Sciatica is a symptom of a problem with the sciatic nerve, the largest nerve in the body. It controls muscles in the back of your knee and lower leg and provides feeling to the back of your thigh, part of your lower leg, and the sole of your foot. When you have sciatica, you have pain, weakness, numbness, or tingling. It can start in the lower back and extend down your leg to your calf, foot, or even your toes. It's usually on only one side of your body.

Causes of sciatica include

In many cases no cause can be found.

Sometimes sciatica goes away on its own. Treatment, if needed, depends on the cause of the problem. It may include exercises, medicines, and surgery.

Symptoms of Sciatica

The following features are indicative of Sciatica:
  • pain
  • discomfort
  • burning sensation
  • jolt like feeling
  • electric shock like feeling
  • numbness
  • muscle weakness
  • tingling

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Common Causes of Sciatica

The following are the most common causes of Sciatica:
  • bone spur
  • pinched sciatic nerve
  • sciatic nerve compressed by a tumor
  • sciatic nerve compressed due to a disease such as diabetes

Risk Factors for Sciatica

The following factors may increase the likelihood of Sciatica:
  • obesity
  • diabetes
  • prolonged sitting
  • increasing age
  • carrying heavy loads
  • driving motor vehicles

Prevention of Sciatica

Yes, it may be possible to prevent Sciatica. Prevention may be possible by doing the following:
  • exercise regularly
  • sitting in right posture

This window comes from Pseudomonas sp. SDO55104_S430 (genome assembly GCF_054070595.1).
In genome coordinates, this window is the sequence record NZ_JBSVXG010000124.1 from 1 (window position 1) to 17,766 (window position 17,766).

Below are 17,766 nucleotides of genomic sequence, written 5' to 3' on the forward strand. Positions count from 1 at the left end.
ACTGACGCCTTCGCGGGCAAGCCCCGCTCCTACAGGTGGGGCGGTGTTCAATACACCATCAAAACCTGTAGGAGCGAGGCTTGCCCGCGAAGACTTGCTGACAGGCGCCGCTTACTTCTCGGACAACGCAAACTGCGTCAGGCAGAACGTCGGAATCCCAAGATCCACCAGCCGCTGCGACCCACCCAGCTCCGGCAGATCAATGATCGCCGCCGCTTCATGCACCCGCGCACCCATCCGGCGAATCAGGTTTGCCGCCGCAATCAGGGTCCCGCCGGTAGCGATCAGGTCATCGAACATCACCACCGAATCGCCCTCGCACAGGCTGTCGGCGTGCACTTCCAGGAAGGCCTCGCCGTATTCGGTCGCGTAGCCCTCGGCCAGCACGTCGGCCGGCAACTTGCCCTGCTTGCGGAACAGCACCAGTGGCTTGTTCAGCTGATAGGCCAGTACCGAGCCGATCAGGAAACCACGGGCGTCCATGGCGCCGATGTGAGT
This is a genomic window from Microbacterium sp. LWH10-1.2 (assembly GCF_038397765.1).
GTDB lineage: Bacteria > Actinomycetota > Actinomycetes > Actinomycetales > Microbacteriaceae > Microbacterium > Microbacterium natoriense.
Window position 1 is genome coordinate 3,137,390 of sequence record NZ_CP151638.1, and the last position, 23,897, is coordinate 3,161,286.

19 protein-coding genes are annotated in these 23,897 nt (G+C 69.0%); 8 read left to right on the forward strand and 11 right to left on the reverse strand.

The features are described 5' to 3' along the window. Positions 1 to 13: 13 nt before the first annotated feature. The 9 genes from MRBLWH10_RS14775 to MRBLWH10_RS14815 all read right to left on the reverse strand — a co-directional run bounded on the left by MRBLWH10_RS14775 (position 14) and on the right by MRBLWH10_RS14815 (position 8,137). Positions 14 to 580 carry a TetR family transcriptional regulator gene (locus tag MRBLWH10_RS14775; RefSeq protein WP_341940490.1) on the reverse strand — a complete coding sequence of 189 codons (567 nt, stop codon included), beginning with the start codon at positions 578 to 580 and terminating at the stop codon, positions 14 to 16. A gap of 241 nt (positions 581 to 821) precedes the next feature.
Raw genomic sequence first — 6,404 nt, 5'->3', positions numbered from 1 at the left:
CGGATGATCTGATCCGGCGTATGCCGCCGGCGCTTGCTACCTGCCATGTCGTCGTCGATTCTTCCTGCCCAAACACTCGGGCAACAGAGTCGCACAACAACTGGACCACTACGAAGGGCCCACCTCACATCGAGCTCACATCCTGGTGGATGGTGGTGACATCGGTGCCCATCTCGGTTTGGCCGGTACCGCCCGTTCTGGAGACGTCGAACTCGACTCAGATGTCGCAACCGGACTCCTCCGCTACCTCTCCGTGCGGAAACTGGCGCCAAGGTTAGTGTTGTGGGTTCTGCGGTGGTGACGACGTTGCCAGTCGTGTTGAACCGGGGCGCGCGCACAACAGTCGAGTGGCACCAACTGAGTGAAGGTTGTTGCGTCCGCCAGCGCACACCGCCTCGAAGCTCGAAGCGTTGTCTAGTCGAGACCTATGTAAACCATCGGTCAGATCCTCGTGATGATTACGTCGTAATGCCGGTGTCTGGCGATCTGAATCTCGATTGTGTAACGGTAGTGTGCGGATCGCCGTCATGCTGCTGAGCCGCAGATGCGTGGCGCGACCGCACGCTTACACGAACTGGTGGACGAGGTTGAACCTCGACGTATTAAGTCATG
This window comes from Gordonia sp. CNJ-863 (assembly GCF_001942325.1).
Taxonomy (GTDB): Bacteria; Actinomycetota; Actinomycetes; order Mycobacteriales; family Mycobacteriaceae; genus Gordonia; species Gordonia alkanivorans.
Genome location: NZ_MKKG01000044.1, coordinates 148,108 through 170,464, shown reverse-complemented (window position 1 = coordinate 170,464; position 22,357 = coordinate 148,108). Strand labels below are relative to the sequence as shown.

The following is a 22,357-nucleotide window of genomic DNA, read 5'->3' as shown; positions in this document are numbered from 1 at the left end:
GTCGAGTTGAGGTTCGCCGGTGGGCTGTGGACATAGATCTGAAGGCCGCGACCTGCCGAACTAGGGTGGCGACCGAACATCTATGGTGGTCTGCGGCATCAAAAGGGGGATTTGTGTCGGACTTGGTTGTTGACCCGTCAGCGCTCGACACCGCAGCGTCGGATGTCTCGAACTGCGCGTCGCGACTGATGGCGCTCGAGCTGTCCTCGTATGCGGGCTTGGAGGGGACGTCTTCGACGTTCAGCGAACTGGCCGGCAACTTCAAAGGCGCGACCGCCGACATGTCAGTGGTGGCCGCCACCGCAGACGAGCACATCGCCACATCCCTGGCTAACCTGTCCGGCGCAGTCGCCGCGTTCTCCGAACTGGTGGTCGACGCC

• use good body mechanics

Occurrence of Sciatica

Number of Cases

The following are the number of Sciatica cases seen each year worldwide:
  • Very common > 10 Million cases

Common Age Group

Sciatica most commonly occurs in the following age group:
  • Aged > 50 years

Common Gender

Sciatica can occur in any gender.

Lab Tests and Procedures for Diagnosis of Sciatica

The following lab tests and procedures are used to detect Sciatica:
  • X-ray: To reveal an overgrowth of bone that may be pressing on a nerve
  • Magnetic resonance imaging (MRI): To produce detailed images of bone and soft tissues
  • CT scan: To produce an image of the spine
  • Electromyography (EMG): To measure the electrical impulses produced by the nerves and the responses of muscles

Doctor for Diagnosis of Sciatica

Patients should visit the following specialists if they have symptoms of Sciatica:
  • Orthopedic surgeon
  • Neurologist

Complications of Sciatica if untreated

Yes, Sciatica causes complications if it is not treated. Below is the list of complications and problems that may arise if Sciatica is left untreated:
  • permanent nerve damage
  • loss of feeling in the affected leg
  • weakness in the affected leg
  • loss of bowel
  • loss of bladder function

Procedures for Treatment of Sciatica

The following procedures are used to treat Sciatica:
  • Physical therapy: To correct posture, strengthen the muscles supporting back and improve flexibility
  • Surgery: To remove the bone spur or the portion of the herniated disk that's pressing on the pinched nerve

Self-care for Sciatica

The following self-care actions or lifestyle changes may help in the treatment or management of Sciatica:
  • Apply cold packs: Helps providing relief
  • Apply hot packs: Helps providing relief
  • Do stretching exercises: Makes feel better and might help relieve nerve root compression

Alternative Medicine for Treatment of Sciatica

The following alternate medicine and therapies are known to help in the treatment or management of Sciatica:
  • Acupuncture: Helps providing relief from back pain
  • Chiropractic therapy: To treat restricted spinal mobility

Last updated date

This page was last updated on 2/04/2019.
This page provides information for Sciatica.
Back Pain
Herniated Disk
Peripheral Neuropathy

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